Meanwhile, Dale said, the overall political goal in recent years has been to find ways to strengthen forms of care that prevent people from landing in expensive hospital beds. But he said that this so-called “revolution” in health care never came to fruition.

Instead, hospitals have been under pressure to become more “efficient,” something Dale said they have actually achieved. His association’s report from the threshold of the pandemic said that Ontario, with the lowest hospital costs per capita. per capita in Canada, also had the shortest average stays for acute patients. It’s the hospital’s standardized mortality rate – a way of measuring care standards – was also in line with the national average, the report said.

This happened even though the report said the total number of hospital beds in the province fell in the 1990s and remained relatively flat between 1999 and 2019, a 20-year period in which Ontario’s population grew 27 percent and the number of people over 65 increased. with 75 per cent.

Despite this “efficiency,” the hospitals in Ontario ran at almost full capacity all the time. There was not much slack in the system for an emergency like the pandemic.

“You can not run a hospital sector, as if it were a car, with the gas tank empty all the time,” he said. “Sooner or later you will see the gas light flash and you will run into problems on the side of the road.”

Although it comes with disadvantages in the event of a crisis like the pandemic, there are obvious reasons why the hospital system in Ontario ran so close to its limit before the pandemic, says Bob Bell, a former deputy health minister for Ontario who ran the University of Toronto Health Network for nine years. .

“I’ll give you $ 100 million as hospital director to run your hospital, okay? What do you think I expect you to do with it as a government agent for the system? Do you think I expect you to have a bunch of nurses who do not doing something? ” he said. “What I want you to do is employ everyone who is in your hospital fully and provide care to the patients.

“It’s not really good, but that’s why Ontario is running at $ 1,000 less per capita than Alberta.”

For CMA’s Smart, the pandemic has shown the foolishness of operating so close to the system’s limits. She argues that governments across the country need to pump billions more into health care spending – including Ottawa, which is jointly awarding pressures to increase its share of total Canadian health care spending to 35 percent, a difference that would cost around $ 28 billion a year.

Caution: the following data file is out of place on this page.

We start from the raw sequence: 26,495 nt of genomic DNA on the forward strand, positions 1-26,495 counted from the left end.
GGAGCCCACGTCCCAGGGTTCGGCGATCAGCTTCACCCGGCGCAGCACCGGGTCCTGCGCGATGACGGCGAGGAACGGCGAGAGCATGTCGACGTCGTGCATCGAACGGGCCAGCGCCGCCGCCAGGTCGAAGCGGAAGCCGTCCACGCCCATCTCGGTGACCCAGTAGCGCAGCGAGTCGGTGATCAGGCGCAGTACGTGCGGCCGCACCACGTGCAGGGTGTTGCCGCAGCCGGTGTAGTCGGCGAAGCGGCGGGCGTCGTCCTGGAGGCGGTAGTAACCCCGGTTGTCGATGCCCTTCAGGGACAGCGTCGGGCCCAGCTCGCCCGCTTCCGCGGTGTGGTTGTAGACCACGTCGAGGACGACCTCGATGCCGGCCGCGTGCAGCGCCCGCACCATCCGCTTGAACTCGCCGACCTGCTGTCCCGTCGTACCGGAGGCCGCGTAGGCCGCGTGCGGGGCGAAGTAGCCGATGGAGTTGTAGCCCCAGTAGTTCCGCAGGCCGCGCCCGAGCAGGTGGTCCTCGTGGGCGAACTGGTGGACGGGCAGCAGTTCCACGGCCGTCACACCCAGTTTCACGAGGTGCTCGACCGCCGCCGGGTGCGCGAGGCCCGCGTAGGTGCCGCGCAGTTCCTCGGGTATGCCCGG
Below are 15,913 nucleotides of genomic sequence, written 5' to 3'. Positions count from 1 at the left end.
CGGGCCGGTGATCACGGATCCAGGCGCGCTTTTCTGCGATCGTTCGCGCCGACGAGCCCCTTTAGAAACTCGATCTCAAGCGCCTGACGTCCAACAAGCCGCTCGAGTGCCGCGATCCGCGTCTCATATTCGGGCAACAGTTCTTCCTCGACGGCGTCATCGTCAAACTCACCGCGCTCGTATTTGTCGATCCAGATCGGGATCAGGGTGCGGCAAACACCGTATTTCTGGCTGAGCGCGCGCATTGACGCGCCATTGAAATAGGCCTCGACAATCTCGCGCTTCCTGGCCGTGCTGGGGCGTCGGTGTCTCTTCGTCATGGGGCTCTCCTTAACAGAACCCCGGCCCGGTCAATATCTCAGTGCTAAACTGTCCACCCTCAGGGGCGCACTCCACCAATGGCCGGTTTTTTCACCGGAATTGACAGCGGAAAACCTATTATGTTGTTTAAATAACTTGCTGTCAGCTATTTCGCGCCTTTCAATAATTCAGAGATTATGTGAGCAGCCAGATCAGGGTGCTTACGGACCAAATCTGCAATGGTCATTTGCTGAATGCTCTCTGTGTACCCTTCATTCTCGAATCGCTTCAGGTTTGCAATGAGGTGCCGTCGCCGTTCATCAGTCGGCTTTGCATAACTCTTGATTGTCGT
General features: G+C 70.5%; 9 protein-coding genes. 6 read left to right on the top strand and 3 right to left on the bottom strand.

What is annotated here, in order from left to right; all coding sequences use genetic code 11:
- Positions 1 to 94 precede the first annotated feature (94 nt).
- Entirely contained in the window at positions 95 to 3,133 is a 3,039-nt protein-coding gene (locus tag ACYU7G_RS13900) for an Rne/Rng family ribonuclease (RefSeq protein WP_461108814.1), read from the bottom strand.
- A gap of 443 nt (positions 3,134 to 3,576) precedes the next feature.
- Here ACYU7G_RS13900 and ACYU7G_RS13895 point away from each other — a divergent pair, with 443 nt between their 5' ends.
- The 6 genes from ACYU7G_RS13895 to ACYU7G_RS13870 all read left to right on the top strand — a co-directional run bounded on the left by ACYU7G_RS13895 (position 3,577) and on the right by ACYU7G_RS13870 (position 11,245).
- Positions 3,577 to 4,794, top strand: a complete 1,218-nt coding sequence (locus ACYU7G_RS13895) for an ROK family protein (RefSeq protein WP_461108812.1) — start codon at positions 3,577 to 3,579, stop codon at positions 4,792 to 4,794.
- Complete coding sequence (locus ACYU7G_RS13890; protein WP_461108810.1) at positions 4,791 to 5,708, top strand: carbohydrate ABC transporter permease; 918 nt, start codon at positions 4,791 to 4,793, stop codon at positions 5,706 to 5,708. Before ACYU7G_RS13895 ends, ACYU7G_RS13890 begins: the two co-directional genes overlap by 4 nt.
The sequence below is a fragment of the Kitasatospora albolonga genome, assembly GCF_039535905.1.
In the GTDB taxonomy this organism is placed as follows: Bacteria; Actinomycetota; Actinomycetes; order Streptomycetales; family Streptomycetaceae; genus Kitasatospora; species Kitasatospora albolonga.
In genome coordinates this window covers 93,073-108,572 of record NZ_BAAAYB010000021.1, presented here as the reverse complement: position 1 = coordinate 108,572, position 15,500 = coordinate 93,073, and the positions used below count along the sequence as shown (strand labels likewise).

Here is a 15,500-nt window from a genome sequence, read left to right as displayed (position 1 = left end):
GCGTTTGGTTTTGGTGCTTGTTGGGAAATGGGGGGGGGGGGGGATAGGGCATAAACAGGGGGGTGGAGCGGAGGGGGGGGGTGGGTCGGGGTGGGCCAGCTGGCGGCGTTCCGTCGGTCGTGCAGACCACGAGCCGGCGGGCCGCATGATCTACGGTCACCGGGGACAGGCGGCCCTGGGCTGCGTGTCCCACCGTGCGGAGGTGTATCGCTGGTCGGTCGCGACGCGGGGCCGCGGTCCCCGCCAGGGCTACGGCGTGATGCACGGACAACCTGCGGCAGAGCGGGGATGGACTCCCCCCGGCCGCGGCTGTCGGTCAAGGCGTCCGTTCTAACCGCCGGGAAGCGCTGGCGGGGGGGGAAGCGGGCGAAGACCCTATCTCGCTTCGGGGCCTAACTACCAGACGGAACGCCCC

Bell argued that it is best to spend additional money on expanding out-of-hospital capacity in the area of ​​”transitional treatment” where specialists can take care of patients who need attention but do not need to be in the hospital. As of 2019, according to the Ontario Hospital Association, such patients occupied a record 17 percent of the hospital beds in the province.

Others, such as University Health Networks Dr. Andrew Boozary, wants to see more money along with reforms to integrate parts of the health and social systems operating in silos, as well as improvements such as the uniform use of electronic medical records.

But increased funding cannot come from nowhere; it requires trade-offs, such as reduced spending in other areas, increased public borrowing or the politically difficult decision to raise taxes, said Phil Triadafilopoulos, a political scientist at the University of Toronto.

And when the system seems to work reasonably well – outside of the pandemic – there is little political incentive to make difficult decisions to prepare for a potential disaster or future challenges such as the health needs of an aging demographic, he said.

Triadafilopoulos compared the situation to Aesop’s fable about the ant and the locust: the ant stored food and prepared for winter, while the locust did not and became hungry.

“Most governments are grasshopper-like,” he said.

However, they have pumped more money into healthcare during the pandemic. Since the crisis began, the Ford government, for example. put $ 5.1 billion extra on hospitals and says it has created 3,100 beds. In Ottawa, the Liberal government has also pledged an additional $ 25 billion over the next five years to hire more nurses and doctors, eliminate pandemic surgeries and improve long-term care and mental health care.

Redekop, the mayor of Fort Erie, says the current crisis should trigger a public debate about increasing overall health care spending in the coming years.

What do you want available to you as a citizen, as a taxpayer? Do you want a health care system that meets your needs and the needs of your family and your neighbors in your community, or not? ” he said.

“If you want it, you have to pay for it.”